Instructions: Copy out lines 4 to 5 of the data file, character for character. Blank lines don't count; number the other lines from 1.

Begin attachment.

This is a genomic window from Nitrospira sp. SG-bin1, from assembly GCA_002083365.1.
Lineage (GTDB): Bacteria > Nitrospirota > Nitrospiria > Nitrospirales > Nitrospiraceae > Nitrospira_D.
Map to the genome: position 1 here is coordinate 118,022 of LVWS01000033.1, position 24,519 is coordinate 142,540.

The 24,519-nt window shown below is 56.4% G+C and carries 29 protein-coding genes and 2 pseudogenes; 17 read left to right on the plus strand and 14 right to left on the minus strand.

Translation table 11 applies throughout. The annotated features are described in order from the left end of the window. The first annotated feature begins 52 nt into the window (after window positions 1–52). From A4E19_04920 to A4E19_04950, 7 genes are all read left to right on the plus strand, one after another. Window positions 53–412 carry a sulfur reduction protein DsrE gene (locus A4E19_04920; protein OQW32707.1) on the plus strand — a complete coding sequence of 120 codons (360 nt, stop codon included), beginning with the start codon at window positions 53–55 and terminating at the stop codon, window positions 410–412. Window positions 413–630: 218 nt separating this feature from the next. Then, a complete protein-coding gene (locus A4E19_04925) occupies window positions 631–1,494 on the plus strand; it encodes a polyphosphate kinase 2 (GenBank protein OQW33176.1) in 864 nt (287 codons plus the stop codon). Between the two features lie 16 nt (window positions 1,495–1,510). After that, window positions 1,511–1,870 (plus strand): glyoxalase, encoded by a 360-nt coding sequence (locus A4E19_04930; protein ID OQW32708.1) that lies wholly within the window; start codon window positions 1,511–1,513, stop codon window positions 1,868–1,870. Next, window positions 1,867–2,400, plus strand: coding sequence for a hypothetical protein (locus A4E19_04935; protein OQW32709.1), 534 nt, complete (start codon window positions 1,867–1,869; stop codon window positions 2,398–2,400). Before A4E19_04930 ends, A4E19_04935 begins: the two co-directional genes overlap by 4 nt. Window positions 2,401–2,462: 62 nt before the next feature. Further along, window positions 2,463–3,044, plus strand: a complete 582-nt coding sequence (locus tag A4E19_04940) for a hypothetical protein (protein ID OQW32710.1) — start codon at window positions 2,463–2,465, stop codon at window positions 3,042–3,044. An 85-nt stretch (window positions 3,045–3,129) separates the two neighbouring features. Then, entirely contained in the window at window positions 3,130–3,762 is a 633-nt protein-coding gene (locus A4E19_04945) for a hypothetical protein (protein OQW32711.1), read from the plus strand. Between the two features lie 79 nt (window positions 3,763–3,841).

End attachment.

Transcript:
The 24,519-nt window shown below is 56.4% G+C and carries 29 protein-coding genes and 2 pseudogenes; 17 read left to right on the plus strand and 14 right to left on the minus strand.

Translation table 11 applies throughout. The annotated features are described in order from the left end of the window. The first annotated feature begins 52 nt into the window (after window positions 1–52). From A4E19_04920 to A4E19_04950, 7 genes are all read left to right on the plus strand, one after another. Window positions 53–412 carry a sulfur reduction protein DsrE gene (locus A4E19_04920; protein OQW32707.1) on the plus strand — a complete coding sequence of 120 codons (360 nt, stop codon included), beginning with the start codon at window positions 53–55 and terminating at the stop codon, window positions 410–412. Window positions 413–630: 218 nt separating this feature from the next. Then, a complete protein-coding gene (locus A4E19_04925) occupies window positions 631–1,494 on the plus strand; it encodes a polyphosphate kinase 2 (GenBank protein OQW33176.1) in 864 nt (287 codons plus the stop codon). Between the two features lie 16 nt (window positions 1,495–1,510). After that, window positions 1,511–1,870 (plus strand): glyoxalase, encoded by a 360-nt coding sequence (locus A4E19_04930; protein ID OQW32708.1) that lies wholly within the window; start codon window positions 1,511–1,513, stop codon window positions 1,868–1,870. Next, window positions 1,867–2,400, plus strand: coding sequence for a hypothetical protein (locus A4E19_04935; protein OQW32709.1), 534 nt, complete (start codon window positions 1,867–1,869; stop codon window positions 2,398–2,400). Before A4E19_04930 ends, A4E19_04935 begins: the two co-directional genes overlap by 4 nt. Window positions 2,401–2,462: 62 nt before the next feature. Further along, window positions 2,463–3,044, plus strand: a complete 582-nt coding sequence (locus tag A4E19_04940) for a hypothetical protein (protein ID OQW32710.1) — start codon at window positions 2,463–2,465, stop codon at window positions 3,042–3,044. An 85-nt stretch (window positions 3,045–3,129) separates the two neighbouring features. Then, entirely contained in the window at window positions 3,130–3,762 is a 633-nt protein-coding gene (locus A4E19_04945) for a hypothetical protein (protein OQW32711.1), read from the plus strand. Between the two features lie 79 nt (window positions 3,763–3,841).